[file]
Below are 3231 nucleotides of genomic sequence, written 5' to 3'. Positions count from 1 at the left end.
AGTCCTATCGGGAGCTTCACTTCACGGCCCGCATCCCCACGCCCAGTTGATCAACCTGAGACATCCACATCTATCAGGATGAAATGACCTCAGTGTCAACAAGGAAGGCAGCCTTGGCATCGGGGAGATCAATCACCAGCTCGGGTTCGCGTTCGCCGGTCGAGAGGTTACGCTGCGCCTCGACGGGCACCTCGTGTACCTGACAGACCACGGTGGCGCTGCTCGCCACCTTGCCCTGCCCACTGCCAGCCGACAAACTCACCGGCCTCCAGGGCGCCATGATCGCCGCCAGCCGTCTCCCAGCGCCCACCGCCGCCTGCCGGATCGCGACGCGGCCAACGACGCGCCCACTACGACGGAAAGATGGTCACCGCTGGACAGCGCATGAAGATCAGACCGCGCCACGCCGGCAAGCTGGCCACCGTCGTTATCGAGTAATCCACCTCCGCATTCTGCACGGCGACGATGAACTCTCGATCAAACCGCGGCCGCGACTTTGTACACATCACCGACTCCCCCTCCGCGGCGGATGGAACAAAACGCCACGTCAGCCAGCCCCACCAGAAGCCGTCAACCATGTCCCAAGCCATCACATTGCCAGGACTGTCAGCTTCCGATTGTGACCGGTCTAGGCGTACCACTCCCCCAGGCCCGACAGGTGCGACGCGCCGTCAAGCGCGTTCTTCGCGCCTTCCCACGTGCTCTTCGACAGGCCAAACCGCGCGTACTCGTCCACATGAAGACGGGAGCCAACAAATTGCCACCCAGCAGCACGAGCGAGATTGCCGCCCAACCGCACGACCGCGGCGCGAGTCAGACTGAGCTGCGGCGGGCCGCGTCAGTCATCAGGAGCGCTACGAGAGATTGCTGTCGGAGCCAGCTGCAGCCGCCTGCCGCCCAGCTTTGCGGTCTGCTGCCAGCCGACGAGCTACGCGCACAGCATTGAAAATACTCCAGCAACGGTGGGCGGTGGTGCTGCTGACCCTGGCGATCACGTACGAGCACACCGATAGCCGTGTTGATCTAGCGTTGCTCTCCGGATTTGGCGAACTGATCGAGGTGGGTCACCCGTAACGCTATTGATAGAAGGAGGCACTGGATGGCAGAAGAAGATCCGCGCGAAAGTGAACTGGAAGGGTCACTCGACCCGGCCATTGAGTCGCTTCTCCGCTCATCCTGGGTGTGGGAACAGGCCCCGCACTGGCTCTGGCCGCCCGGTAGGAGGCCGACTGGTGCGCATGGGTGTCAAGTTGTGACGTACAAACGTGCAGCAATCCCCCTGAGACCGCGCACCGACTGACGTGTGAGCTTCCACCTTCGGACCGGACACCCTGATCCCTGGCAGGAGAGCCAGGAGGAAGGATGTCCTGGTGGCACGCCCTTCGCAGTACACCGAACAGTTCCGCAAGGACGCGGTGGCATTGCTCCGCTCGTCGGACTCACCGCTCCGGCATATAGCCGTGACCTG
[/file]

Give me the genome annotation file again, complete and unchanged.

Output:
Below are 3231 nucleotides of genomic sequence, written 5' to 3'. Positions count from 1 at the left end.
AGTCCTATCGGGAGCTTCACTTCACGGCCCGCATCCCCACGCCCAGTTGATCAACCTGAGACATCCACATCTATCAGGATGAAATGACCTCAGTGTCAACAAGGAAGGCAGCCTTGGCATCGGGGAGATCAATCACCAGCTCGGGTTCGCGTTCGCCGGTCGAGAGGTTACGCTGCGCCTCGACGGGCACCTCGTGTACCTGACAGACCACGGTGGCGCTGCTCGCCACCTTGCCCTGCCCACTGCCAGCCGACAAACTCACCGGCCTCCAGGGCGCCATGATCGCCGCCAGCCGTCTCCCAGCGCCCACCGCCGCCTGCCGGATCGCGACGCGGCCAACGACGCGCCCACTACGACGGAAAGATGGTCACCGCTGGACAGCGCATGAAGATCAGACCGCGCCACGCCGGCAAGCTGGCCACCGTCGTTATCGAGTAATCCACCTCCGCATTCTGCACGGCGACGATGAACTCTCGATCAAACCGCGGCCGCGACTTTGTACACATCACCGACTCCCCCTCCGCGGCGGATGGAACAAAACGCCACGTCAGCCAGCCCCACCAGAAGCCGTCAACCATGTCCCAAGCCATCACATTGCCAGGACTGTCAGCTTCCGATTGTGACCGGTCTAGGCGTACCACTCCCCCAGGCCCGACAGGTGCGACGCGCCGTCAAGCGCGTTCTTCGCGCCTTCCCACGTGCTCTTCGACAGGCCAAACCGCGCGTACTCGTCCACATGAAGACGGGAGCCAACAAATTGCCACCCAGCAGCACGAGCGAGATTGCCGCCCAACCGCACGACCGCGGCGCGAGTCAGACTGAGCTGCGGCGGGCCGCGTCAGTCATCAGGAGCGCTACGAGAGATTGCTGTCGGAGCCAGCTGCAGCCGCCTGCCGCCCAGCTTTGCGGTCTGCTGCCAGCCGACGAGCTACGCGCACAGCATTGAAAATACTCCAGCAACGGTGGGCGGTGGTGCTGCTGACCCTGGCGATCACGTACGAGCACACCGATAGCCGTGTTGATCTAGCGTTGCTCTCCGGATTTGGCGAACTGATCGAGGTGGGTCACCCGTAACGCTATTGATAGAAGGAGGCACTGGATGGCAGAAGAAGATCCGCGCGAAAGTGAACTGGAAGGGTCACTCGACCCGGCCATTGAGTCGCTTCTCCGCTCATCCTGGGTGTGGGAACAGGCCCCGCACTGGCTCTGGCCGCCCGGTAGGAGGCCGACTGGTGCGCATGGGTGTCAAGTTGTGACGTACAAACGTGCAGCAATCCCCCTGAGACCGCGCACCGACTGACGTGTGAGCTTCCACCTTCGGACCGGACACCCTGATCCCTGGCAGGAGAGCCAGGAGGAAGGATGTCCTGGTGGCACGCCCTTCGCAGTACACCGAACAGTTCCGCAAGGACGCGGTGGCATTGCTCCGCTCGTCGGACTCACCGCTCCGGCATATAGCCGTGACCTG